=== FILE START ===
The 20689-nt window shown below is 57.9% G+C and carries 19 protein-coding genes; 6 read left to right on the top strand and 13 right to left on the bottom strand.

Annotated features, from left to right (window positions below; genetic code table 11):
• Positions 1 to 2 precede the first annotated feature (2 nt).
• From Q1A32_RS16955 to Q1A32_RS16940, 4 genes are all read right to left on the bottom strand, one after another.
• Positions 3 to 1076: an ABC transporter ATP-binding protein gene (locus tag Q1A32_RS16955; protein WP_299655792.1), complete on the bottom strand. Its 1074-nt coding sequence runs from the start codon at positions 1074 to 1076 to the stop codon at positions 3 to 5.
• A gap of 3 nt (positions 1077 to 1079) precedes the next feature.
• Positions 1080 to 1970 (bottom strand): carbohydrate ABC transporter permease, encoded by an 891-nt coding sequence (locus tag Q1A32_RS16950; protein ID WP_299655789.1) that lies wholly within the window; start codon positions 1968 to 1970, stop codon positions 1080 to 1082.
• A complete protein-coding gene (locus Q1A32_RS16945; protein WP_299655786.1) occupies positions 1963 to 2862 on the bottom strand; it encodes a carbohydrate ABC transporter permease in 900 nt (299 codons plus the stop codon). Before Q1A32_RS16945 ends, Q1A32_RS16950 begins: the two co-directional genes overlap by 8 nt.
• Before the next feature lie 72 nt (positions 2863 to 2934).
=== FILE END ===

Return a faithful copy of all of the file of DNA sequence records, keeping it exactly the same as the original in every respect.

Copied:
The 20689-nt window shown below is 57.9% G+C and carries 19 protein-coding genes; 6 read left to right on the top strand and 13 right to left on the bottom strand.

Annotated features, from left to right (window positions below; genetic code table 11):
• Positions 1 to 2 precede the first annotated feature (2 nt).
• From Q1A32_RS16955 to Q1A32_RS16940, 4 genes are all read right to left on the bottom strand, one after another.
• Positions 3 to 1076: an ABC transporter ATP-binding protein gene (locus tag Q1A32_RS16955; protein WP_299655792.1), complete on the bottom strand. Its 1074-nt coding sequence runs from the start codon at positions 1074 to 1076 to the stop codon at positions 3 to 5.
• A gap of 3 nt (positions 1077 to 1079) precedes the next feature.
• Positions 1080 to 1970 (bottom strand): carbohydrate ABC transporter permease, encoded by an 891-nt coding sequence (locus tag Q1A32_RS16950; protein ID WP_299655789.1) that lies wholly within the window; start codon positions 1968 to 1970, stop codon positions 1080 to 1082.
• A complete protein-coding gene (locus Q1A32_RS16945; protein WP_299655786.1) occupies positions 1963 to 2862 on the bottom strand; it encodes a carbohydrate ABC transporter permease in 900 nt (299 codons plus the stop codon). Before Q1A32_RS16945 ends, Q1A32_RS16950 begins: the two co-directional genes overlap by 8 nt.
• Before the next feature lie 72 nt (positions 2863 to 2934).